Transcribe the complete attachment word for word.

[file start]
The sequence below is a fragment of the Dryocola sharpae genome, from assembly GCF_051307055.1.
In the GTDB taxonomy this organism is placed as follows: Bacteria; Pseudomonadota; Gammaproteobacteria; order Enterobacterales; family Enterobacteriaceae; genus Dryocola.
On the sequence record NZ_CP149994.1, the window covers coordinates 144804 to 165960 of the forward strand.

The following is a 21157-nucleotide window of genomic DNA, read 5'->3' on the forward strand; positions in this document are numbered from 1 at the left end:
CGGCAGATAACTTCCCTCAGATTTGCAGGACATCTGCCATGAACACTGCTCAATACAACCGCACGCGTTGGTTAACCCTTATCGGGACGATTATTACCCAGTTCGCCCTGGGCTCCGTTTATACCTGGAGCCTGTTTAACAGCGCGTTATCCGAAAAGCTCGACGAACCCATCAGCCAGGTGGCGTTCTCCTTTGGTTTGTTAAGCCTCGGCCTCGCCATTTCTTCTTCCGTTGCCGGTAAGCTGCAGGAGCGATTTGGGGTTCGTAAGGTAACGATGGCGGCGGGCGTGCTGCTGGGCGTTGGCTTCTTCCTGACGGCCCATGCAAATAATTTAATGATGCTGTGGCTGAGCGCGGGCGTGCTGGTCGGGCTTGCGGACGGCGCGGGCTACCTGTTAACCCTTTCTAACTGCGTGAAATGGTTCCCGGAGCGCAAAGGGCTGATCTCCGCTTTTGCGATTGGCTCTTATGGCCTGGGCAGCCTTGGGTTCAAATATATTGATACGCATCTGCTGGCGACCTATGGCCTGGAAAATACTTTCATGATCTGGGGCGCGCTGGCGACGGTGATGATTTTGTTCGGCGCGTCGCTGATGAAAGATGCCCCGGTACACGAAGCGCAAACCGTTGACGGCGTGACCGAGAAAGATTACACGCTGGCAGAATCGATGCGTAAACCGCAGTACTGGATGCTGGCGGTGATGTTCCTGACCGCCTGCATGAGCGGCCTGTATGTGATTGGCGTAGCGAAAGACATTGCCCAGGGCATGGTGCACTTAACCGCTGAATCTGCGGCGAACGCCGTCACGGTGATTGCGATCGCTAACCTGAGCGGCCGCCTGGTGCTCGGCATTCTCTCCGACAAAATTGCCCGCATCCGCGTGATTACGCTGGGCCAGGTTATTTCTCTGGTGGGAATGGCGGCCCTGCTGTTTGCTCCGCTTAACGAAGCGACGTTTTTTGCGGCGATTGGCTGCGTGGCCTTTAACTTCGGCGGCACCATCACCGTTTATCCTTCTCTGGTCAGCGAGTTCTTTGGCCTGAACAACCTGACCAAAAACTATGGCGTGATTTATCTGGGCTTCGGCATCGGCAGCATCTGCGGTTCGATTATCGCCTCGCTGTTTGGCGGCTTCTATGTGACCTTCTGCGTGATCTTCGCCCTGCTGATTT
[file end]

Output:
The sequence below is a fragment of the Dryocola sharpae genome, from assembly GCF_051307055.1.
In the GTDB taxonomy this organism is placed as follows: Bacteria; Pseudomonadota; Gammaproteobacteria; order Enterobacterales; family Enterobacteriaceae; genus Dryocola.
On the sequence record NZ_CP149994.1, the window covers coordinates 144804 to 165960 of the forward strand.

The following is a 21157-nucleotide window of genomic DNA, read 5'->3' on the forward strand; positions in this document are numbered from 1 at the left end:
CGGCAGATAACTTCCCTCAGATTTGCAGGACATCTGCCATGAACACTGCTCAATACAACCGCACGCGTTGGTTAACCCTTATCGGGACGATTATTACCCAGTTCGCCCTGGGCTCCGTTTATACCTGGAGCCTGTTTAACAGCGCGTTATCCGAAAAGCTCGACGAACCCATCAGCCAGGTGGCGTTCTCCTTTGGTTTGTTAAGCCTCGGCCTCGCCATTTCTTCTTCCGTTGCCGGTAAGCTGCAGGAGCGATTTGGGGTTCGTAAGGTAACGATGGCGGCGGGCGTGCTGCTGGGCGTTGGCTTCTTCCTGACGGCCCATGCAAATAATTTAATGATGCTGTGGCTGAGCGCGGGCGTGCTGGTCGGGCTTGCGGACGGCGCGGGCTACCTGTTAACCCTTTCTAACTGCGTGAAATGGTTCCCGGAGCGCAAAGGGCTGATCTCCGCTTTTGCGATTGGCTCTTATGGCCTGGGCAGCCTTGGGTTCAAATATATTGATACGCATCTGCTGGCGACCTATGGCCTGGAAAATACTTTCATGATCTGGGGCGCGCTGGCGACGGTGATGATTTTGTTCGGCGCGTCGCTGATGAAAGATGCCCCGGTACACGAAGCGCAAACCGTTGACGGCGTGACCGAGAAAGATTACACGCTGGCAGAATCGATGCGTAAACCGCAGTACTGGATGCTGGCGGTGATGTTCCTGACCGCCTGCATGAGCGGCCTGTATGTGATTGGCGTAGCGAAAGACATTGCCCAGGGCATGGTGCACTTAACCGCTGAATCTGCGGCGAACGCCGTCACGGTGATTGCGATCGCTAACCTGAGCGGCCGCCTGGTGCTCGGCATTCTCTCCGACAAAATTGCCCGCATCCGCGTGATTACGCTGGGCCAGGTTATTTCTCTGGTGGGAATGGCGGCCCTGCTGTTTGCTCCGCTTAACGAAGCGACGTTTTTTGCGGCGATTGGCTGCGTGGCCTTTAACTTCGGCGGCACCATCACCGTTTATCCTTCTCTGGTCAGCGAGTTCTTTGGCCTGAACAACCTGACCAAAAACTATGGCGTGATTTATCTGGGCTTCGGCATCGGCAGCATCTGCGGTTCGATTATCGCCTCGCTGTTTGGCGGCTTCTATGTGACCTTCTGCGTGATCTTCGCCCTGCTGATTT